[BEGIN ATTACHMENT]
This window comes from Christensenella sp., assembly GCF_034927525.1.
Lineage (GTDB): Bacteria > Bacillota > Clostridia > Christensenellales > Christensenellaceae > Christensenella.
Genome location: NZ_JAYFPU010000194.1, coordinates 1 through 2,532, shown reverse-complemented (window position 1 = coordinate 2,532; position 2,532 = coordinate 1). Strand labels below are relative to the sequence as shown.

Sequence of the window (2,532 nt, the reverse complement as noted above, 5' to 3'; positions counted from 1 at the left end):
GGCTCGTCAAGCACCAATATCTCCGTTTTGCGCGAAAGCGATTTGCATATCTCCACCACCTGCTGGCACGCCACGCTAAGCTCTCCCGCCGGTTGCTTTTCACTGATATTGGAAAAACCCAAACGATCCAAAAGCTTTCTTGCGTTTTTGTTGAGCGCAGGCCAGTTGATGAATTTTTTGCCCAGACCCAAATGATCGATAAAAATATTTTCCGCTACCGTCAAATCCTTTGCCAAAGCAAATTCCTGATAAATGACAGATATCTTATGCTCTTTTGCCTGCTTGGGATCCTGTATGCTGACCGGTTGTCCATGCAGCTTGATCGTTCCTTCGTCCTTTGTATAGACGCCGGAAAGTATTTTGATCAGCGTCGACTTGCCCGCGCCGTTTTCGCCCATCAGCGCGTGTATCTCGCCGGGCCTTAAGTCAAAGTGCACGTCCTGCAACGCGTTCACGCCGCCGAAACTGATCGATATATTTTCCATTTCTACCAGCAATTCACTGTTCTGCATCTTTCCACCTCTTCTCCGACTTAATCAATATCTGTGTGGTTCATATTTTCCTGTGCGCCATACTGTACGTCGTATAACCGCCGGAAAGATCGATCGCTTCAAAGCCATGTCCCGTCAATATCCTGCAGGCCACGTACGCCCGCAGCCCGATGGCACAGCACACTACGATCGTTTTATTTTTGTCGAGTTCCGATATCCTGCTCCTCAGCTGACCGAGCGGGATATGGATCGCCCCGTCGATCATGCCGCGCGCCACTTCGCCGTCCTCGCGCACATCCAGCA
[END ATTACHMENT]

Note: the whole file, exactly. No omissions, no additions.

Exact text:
This window comes from Christensenella sp., assembly GCF_034927525.1.
Lineage (GTDB): Bacteria > Bacillota > Clostridia > Christensenellales > Christensenellaceae > Christensenella.
Genome location: NZ_JAYFPU010000194.1, coordinates 1 through 2,532, shown reverse-complemented (window position 1 = coordinate 2,532; position 2,532 = coordinate 1). Strand labels below are relative to the sequence as shown.

Sequence of the window (2,532 nt, the reverse complement as noted above, 5' to 3'; positions counted from 1 at the left end):
GGCTCGTCAAGCACCAATATCTCCGTTTTGCGCGAAAGCGATTTGCATATCTCCACCACCTGCTGGCACGCCACGCTAAGCTCTCCCGCCGGTTGCTTTTCACTGATATTGGAAAAACCCAAACGATCCAAAAGCTTTCTTGCGTTTTTGTTGAGCGCAGGCCAGTTGATGAATTTTTTGCCCAGACCCAAATGATCGATAAAAATATTTTCCGCTACCGTCAAATCCTTTGCCAAAGCAAATTCCTGATAAATGACAGATATCTTATGCTCTTTTGCCTGCTTGGGATCCTGTATGCTGACCGGTTGTCCATGCAGCTTGATCGTTCCTTCGTCCTTTGTATAGACGCCGGAAAGTATTTTGATCAGCGTCGACTTGCCCGCGCCGTTTTCGCCCATCAGCGCGTGTATCTCGCCGGGCCTTAAGTCAAAGTGCACGTCCTGCAACGCGTTCACGCCGCCGAAACTGATCGATATATTTTCCATTTCTACCAGCAATTCACTGTTCTGCATCTTTCCACCTCTTCTCCGACTTAATCAATATCTGTGTGGTTCATATTTTCCTGTGCGCCATACTGTACGTCGTATAACCGCCGGAAAGATCGATCGCTTCAAAGCCATGTCCCGTCAATATCCTGCAGGCCACGTACGCCCGCAGCCCGATGGCACAGCACACTACGATCGTTTTATTTTTGTCGAGTTCCGATATCCTGCTCCTCAGCTGACCGAGCGGGATATGGATCGCCCCGTCGATCATGCCGCGCGCCACTTCGCCGTCCTCGCGCACATCCAGCA